Finding The Line

Part one of a two-part story of my time at Salazar.

In my mind, Chef Jose Salazar looked like a human being, talked like a human being, laughed and conversed like a human being, but Chef Jose Salazar was not a human being. He was a machine. Having worked for Jean-Georges and Thomas Fucking Keller, having transformed a four-star hotel's restaurant into a dining mecca, and now was opening his own place to great local anticipation, I was convinced that he was, in fact, a decepticon. His Food & Wine nominations for Best New Chef in both 2011 and 2012 weren't proof that he was human; it just meant he had successfully fooled newspapers and editors alike into thinking he was human, due to his advanced programming. That’s it. There was no other possible explanation. This man-mimicking imposter had to have been built in South America, assimilated himself into human culture in New York City, and took a woman and small child hostage and called them his family and moved to Cincinnati. Any contact would mean my doom. For me to call and speak words to him would be to put my name on this space-borg’s death list, and razor-wire tentacles would travel through the phone’s earpiece and tear my skull apart from the inside.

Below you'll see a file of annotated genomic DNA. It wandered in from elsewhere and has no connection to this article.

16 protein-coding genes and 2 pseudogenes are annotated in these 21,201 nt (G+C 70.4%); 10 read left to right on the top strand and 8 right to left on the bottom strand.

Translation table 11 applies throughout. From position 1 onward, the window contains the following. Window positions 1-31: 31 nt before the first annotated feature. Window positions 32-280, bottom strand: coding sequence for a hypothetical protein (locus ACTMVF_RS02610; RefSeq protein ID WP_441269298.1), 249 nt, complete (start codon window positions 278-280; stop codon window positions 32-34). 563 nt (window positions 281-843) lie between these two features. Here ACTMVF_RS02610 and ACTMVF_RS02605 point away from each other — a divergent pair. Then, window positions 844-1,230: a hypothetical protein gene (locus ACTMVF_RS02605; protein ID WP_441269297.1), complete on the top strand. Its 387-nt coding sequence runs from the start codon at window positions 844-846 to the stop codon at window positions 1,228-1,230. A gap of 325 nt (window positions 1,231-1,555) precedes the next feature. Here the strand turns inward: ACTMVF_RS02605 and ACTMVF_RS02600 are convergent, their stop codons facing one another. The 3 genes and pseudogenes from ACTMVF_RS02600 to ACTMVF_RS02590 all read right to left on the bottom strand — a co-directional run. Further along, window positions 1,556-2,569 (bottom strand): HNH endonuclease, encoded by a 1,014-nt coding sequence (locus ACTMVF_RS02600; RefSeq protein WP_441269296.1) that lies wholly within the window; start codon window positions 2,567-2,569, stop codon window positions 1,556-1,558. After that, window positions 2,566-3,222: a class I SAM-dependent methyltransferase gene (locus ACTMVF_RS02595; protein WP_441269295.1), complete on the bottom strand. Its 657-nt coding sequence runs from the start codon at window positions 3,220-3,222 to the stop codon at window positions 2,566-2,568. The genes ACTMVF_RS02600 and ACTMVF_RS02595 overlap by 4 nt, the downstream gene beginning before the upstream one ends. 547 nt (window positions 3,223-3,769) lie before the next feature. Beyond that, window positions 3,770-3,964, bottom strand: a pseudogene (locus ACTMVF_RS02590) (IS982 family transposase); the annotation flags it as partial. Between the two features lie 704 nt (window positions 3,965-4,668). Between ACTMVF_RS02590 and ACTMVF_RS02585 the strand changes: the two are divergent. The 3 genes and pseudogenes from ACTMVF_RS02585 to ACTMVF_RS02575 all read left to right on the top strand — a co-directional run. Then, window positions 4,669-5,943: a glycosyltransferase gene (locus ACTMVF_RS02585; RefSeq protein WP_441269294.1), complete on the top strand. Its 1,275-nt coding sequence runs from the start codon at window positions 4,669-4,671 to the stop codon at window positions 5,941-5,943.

I was only slightly off.

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